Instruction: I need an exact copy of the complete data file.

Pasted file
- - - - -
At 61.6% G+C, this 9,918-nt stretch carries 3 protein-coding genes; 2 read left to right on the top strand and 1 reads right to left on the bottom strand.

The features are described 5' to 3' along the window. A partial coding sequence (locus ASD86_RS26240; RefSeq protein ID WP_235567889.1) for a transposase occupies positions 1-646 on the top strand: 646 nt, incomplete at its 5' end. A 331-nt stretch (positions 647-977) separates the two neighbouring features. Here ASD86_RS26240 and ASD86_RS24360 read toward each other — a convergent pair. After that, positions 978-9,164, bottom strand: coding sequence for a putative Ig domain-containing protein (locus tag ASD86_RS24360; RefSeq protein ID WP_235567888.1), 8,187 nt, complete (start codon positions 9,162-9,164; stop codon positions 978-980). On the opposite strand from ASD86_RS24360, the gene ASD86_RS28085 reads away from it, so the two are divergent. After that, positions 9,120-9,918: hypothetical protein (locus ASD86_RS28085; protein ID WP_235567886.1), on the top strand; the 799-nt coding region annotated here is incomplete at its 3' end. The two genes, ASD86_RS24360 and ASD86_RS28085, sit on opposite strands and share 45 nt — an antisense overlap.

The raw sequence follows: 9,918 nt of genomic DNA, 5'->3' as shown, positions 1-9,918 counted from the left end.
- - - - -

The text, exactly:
At 61.6% G+C, this 9,918-nt stretch carries 3 protein-coding genes; 2 read left to right on the top strand and 1 reads right to left on the bottom strand.

The features are described 5' to 3' along the window. A partial coding sequence (locus ASD86_RS26240; RefSeq protein ID WP_235567889.1) for a transposase occupies positions 1-646 on the top strand: 646 nt, incomplete at its 5' end. A 331-nt stretch (positions 647-977) separates the two neighbouring features. Here ASD86_RS26240 and ASD86_RS24360 read toward each other — a convergent pair. After that, positions 978-9,164, bottom strand: coding sequence for a putative Ig domain-containing protein (locus tag ASD86_RS24360; RefSeq protein ID WP_235567888.1), 8,187 nt, complete (start codon positions 9,162-9,164; stop codon positions 978-980). On the opposite strand from ASD86_RS24360, the gene ASD86_RS28085 reads away from it, so the two are divergent. After that, positions 9,120-9,918: hypothetical protein (locus ASD86_RS28085; protein ID WP_235567886.1), on the top strand; the 799-nt coding region annotated here is incomplete at its 3' end. The two genes, ASD86_RS24360 and ASD86_RS28085, sit on opposite strands and share 45 nt — an antisense overlap.

The raw sequence follows: 9,918 nt of genomic DNA, 5'->3' as shown, positions 1-9,918 counted from the left end.